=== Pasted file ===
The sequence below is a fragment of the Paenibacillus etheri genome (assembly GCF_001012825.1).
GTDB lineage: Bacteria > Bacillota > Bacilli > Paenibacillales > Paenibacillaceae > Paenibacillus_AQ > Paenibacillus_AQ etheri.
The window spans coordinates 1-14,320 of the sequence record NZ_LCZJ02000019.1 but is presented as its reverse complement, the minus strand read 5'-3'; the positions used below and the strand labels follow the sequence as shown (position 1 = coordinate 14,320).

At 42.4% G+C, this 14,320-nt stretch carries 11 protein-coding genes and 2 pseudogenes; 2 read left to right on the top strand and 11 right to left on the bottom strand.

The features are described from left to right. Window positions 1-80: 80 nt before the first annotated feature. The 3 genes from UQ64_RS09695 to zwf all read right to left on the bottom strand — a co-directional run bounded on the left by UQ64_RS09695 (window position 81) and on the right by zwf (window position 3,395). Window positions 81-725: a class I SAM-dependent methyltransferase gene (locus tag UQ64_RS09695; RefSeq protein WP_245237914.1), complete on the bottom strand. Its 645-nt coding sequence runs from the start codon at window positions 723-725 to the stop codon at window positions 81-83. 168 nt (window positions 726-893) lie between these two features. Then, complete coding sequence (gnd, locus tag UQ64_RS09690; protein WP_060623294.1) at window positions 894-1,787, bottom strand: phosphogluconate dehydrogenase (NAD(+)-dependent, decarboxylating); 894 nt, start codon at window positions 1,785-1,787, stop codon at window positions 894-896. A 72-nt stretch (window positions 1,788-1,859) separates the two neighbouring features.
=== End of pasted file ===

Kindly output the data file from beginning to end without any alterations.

The sequence below is a fragment of the Paenibacillus etheri genome (assembly GCF_001012825.1).
GTDB lineage: Bacteria > Bacillota > Bacilli > Paenibacillales > Paenibacillaceae > Paenibacillus_AQ > Paenibacillus_AQ etheri.
The window spans coordinates 1-14,320 of the sequence record NZ_LCZJ02000019.1 but is presented as its reverse complement, the minus strand read 5'-3'; the positions used below and the strand labels follow the sequence as shown (position 1 = coordinate 14,320).

At 42.4% G+C, this 14,320-nt stretch carries 11 protein-coding genes and 2 pseudogenes; 2 read left to right on the top strand and 11 right to left on the bottom strand.

The features are described from left to right. Window positions 1-80: 80 nt before the first annotated feature. The 3 genes from UQ64_RS09695 to zwf all read right to left on the bottom strand — a co-directional run bounded on the left by UQ64_RS09695 (window position 81) and on the right by zwf (window position 3,395). Window positions 81-725: a class I SAM-dependent methyltransferase gene (locus tag UQ64_RS09695; RefSeq protein WP_245237914.1), complete on the bottom strand. Its 645-nt coding sequence runs from the start codon at window positions 723-725 to the stop codon at window positions 81-83. 168 nt (window positions 726-893) lie between these two features. Then, complete coding sequence (gnd, locus tag UQ64_RS09690; protein WP_060623294.1) at window positions 894-1,787, bottom strand: phosphogluconate dehydrogenase (NAD(+)-dependent, decarboxylating); 894 nt, start codon at window positions 1,785-1,787, stop codon at window positions 894-896. A 72-nt stretch (window positions 1,788-1,859) separates the two neighbouring features.